Here is what we concluded:

  1. It is a fortunate accident that we had spent the last six months deeply rooting ourselves in Qili village and not one of the more devastated villages nearby. ECOLOGIA has adequate resources to address the needs of Qili. Devastated villages will require a totally different order of magnitude of financial and social input.
  2. We can act quickly, literally in the coming days and weeks, by providing loans and technical support for home repairs and rebuilding. In so doing we can create a realistic model that can show others in the region what can be done. By making reconstruction a village activity, we can create capacity, including business capacity, that could allow under-employed villagers to assist others in earthquake recovery and building. Our goal is to create practical "how-to" fact sheets showing those in damaged homes how to do such things as:
    • How to reinforce roof rafters and make them more earthquake resistant using locally available materials such a bamboo;
    • How to re-use and recycle rubble and make reinforced stronger walls;
    • How to incorporate healthier technologies where old fixtures are shattered, for example unvented indoor cooking ovens using brown coal can be replaced with biogas stoves thereby reducing significant indoor air pollution.
  3. We will provide a loan and partial grant to quickly rebuild one destroyed house and use it as a realistic "state of the art" model for what an environmentally friendly and earthquake resistant home can be. ECOLOGIA and the Xupings do not have expertise in this field, but we have a number of local expert partners and student volunteers who can pull this information together in the coming days and weeks.
  4. We will begin this work in Qili village, and to the degree that additional contributions to our Earth Quake relief fund allow, we will replicate this in other villages. The cost per village will be about 15-20,000 USD.
  5. Finally, and very important, we will continue and expand our previous sustainable development micro-lending project with the Xupings' Poverty Alleviation Center; the regional economy is devastated and income generating activities suitable to providing services to the local economy are desperately needed.

In sum, we have already put in place part of the solution that Sichuan's villages need, and the new pieces that are needed fit nicely into what we are able to do.

The dilemma facing the Xupings personally is a problem that is described above in microcosm. Their "factory" (rabbit breeding facility, fur manufacturing, training center, and personal/staff residences - see photo above) is severely damaged and may tumble if big aftershocks hit before repairs are made. The supply chain upon which their village entrepreneurs depend is shaken. The Xupings have a reasonable expectation that they will receive government aid. They are ever more determined to get to Vermont, with a Sichuanese delegation, and see a world class LEED manufacturing building, as they hope that they can build such a facility in the center of Dayi as an inspiration and challenge for others to rebuild in a way that is physically safe, ecologically sustainable, energy-saving and economically sound.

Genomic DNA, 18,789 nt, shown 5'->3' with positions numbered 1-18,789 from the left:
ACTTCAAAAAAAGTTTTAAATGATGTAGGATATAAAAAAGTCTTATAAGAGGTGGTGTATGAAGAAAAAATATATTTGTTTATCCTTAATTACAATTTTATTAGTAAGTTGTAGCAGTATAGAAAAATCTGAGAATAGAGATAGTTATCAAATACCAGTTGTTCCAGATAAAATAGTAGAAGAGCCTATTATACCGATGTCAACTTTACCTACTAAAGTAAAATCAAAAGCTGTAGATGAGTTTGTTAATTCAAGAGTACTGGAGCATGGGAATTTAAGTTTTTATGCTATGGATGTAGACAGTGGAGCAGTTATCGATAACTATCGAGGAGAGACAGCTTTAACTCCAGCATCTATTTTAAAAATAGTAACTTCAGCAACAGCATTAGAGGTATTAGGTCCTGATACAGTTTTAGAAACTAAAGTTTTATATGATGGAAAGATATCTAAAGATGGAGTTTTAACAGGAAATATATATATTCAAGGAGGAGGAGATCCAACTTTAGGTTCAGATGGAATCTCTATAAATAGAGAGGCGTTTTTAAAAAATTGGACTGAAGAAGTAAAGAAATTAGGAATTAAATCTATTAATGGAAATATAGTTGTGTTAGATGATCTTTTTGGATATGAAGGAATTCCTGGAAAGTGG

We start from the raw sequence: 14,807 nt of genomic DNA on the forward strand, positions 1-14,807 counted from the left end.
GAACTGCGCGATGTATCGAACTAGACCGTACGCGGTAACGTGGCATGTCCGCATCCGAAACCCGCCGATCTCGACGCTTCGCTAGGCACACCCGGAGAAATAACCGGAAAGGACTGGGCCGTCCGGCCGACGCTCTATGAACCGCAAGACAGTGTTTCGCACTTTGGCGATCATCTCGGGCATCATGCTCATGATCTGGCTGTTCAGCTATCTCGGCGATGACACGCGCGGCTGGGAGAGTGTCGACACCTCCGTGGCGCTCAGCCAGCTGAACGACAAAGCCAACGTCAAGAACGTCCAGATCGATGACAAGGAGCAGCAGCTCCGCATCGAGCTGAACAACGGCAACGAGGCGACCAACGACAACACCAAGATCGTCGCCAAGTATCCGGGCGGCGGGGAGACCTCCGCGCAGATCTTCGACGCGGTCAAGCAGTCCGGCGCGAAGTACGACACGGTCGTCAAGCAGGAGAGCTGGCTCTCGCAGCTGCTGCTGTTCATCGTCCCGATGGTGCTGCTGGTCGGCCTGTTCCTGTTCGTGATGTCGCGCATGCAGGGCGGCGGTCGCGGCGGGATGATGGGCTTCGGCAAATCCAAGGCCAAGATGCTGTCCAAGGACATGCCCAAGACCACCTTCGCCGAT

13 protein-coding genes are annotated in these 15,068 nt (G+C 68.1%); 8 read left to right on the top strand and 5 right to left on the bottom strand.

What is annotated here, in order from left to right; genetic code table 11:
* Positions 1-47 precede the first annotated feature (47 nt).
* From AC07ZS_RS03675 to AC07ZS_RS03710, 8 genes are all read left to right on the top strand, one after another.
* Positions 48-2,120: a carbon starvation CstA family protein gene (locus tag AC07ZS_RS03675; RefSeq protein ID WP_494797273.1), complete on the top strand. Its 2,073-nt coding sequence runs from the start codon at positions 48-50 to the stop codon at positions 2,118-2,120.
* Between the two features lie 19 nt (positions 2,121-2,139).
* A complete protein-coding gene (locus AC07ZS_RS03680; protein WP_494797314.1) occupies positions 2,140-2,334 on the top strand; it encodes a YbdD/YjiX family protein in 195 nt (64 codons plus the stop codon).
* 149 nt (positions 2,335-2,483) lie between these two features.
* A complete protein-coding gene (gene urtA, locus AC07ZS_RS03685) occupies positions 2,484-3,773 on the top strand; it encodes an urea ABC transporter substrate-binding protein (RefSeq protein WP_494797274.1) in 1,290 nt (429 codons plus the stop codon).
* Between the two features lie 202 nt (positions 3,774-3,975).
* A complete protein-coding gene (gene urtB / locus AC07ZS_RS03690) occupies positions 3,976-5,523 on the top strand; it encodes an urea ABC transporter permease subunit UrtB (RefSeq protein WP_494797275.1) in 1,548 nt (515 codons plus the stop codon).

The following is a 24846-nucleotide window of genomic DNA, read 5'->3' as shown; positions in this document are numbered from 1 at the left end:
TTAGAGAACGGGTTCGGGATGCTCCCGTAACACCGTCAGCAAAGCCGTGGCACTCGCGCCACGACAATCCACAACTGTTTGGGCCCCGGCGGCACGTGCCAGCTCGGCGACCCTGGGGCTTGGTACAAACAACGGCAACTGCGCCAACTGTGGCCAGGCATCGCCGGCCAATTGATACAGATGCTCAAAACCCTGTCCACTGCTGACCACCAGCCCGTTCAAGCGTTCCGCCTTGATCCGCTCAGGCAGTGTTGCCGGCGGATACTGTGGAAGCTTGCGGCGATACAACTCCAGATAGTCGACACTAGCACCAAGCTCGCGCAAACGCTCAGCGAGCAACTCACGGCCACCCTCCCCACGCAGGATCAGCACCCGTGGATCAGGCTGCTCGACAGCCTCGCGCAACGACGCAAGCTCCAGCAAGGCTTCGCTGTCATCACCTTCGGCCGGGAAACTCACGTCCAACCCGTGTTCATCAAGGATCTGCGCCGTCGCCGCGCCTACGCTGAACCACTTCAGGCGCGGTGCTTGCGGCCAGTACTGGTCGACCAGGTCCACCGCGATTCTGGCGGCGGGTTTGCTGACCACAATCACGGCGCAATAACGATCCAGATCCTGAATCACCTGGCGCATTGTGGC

9:45 pm Chengdu May 28, 2008

Dear Friends:

We (ECOLOGIA staff) just spent the day with the Xupings and residents of Qili Village where we began our micro-loan project. This village is moderately impacted by the earthquake. ECOLOGIA and the Xupings will be launching a supplementary micro-loan program in Qili in the coming days. The goal of our additional micro-loan program will be to help repair many damaged and unstable homes, and to quickly rebuild one destroyed home modeling more earthquake proof and environmentally friendly technology. If we do this very quickly and well (we have a team of four working on earthquake rebuilding techniques, including some real local experts), Qili Village can be a model for the massive re-construction that is scheduled to begin in three months and continue for three years. The Xupings' six story "factory" (rabbit breeding farm, fur manufacturing center, training center and residence combined) was very severely damaged and if aftershocks continue, will be irreparable. I am determined to get them and a Sichuan delegation to Vermont to see NRG Systems' ecologically sound LEED-certified factory, and bring back an aspirational model of green building which is probably beyond feasible replication for the 60% of damaged buildings in Dayi, but which can nevertheless serve as a visible beacon of hope and what one must strive toward.

The Xupings are more extraordinary than ever. The China Daily feature reporter who spent the day with us just finished and submitted her story which should be in Thursday's paper, the major English language paper in China... When I send you a more lengthy report and photos after a few hours of sleep and emotional recharge, you will understand the reporter's feelings. I think that you will be able to access the story at

Randy Kritkausky